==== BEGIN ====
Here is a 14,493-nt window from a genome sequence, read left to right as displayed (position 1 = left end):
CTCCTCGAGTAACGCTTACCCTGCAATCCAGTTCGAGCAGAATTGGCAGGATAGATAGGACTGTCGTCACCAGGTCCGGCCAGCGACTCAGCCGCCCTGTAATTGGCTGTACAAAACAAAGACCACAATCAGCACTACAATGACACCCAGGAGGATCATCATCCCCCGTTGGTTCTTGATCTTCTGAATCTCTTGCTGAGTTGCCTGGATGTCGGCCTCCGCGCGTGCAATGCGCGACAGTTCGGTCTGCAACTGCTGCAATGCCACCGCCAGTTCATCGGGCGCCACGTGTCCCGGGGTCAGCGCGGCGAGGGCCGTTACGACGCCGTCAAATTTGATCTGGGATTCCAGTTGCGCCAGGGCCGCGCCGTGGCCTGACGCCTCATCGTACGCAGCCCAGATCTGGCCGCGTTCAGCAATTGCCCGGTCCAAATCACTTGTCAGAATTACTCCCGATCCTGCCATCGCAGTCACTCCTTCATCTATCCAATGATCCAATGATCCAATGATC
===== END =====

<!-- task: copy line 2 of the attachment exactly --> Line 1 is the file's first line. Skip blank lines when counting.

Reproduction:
CTCCTCGAGTAACGCTTACCCTGCAATCCAGTTCGAGCAGAATTGGCAGGATAGATAGGACTGTCGTCACCAGGTCCGGCCAGCGACTCAGCCGCCCTGTAATTGGCTGTACAAAACAAAGACCACAATCAGCACTACAATGACACCCAGGAGGATCATCATCCCCCGTTGGTTCTTGATCTTCTGAATCTCTTGCTGAGTTGCCTGGATGTCGGCCTCCGCGCGTGCAATGCGCGACAGTTCGGTCTGCAACTGCTGCAATGCCACCGCCAGTTCATCGGGCGCCACGTGTCCCGGGGTCAGCGCGGCGAGGGCCGTTACGACGCCGTCAAATTTGATCTGGGATTCCAGTTGCGCCAGGGCCGCGCCGTGGCCTGACGCCTCATCGTACGCAGCCCAGATCTGGCCGCGTTCAGCAATTGCCCGGTCCAAATCACTTGTCAGAATTACTCCCGATCCTGCCATCGCAGTCACTCCTTCATCTATCCAATGATCCAATGATCCAATGATC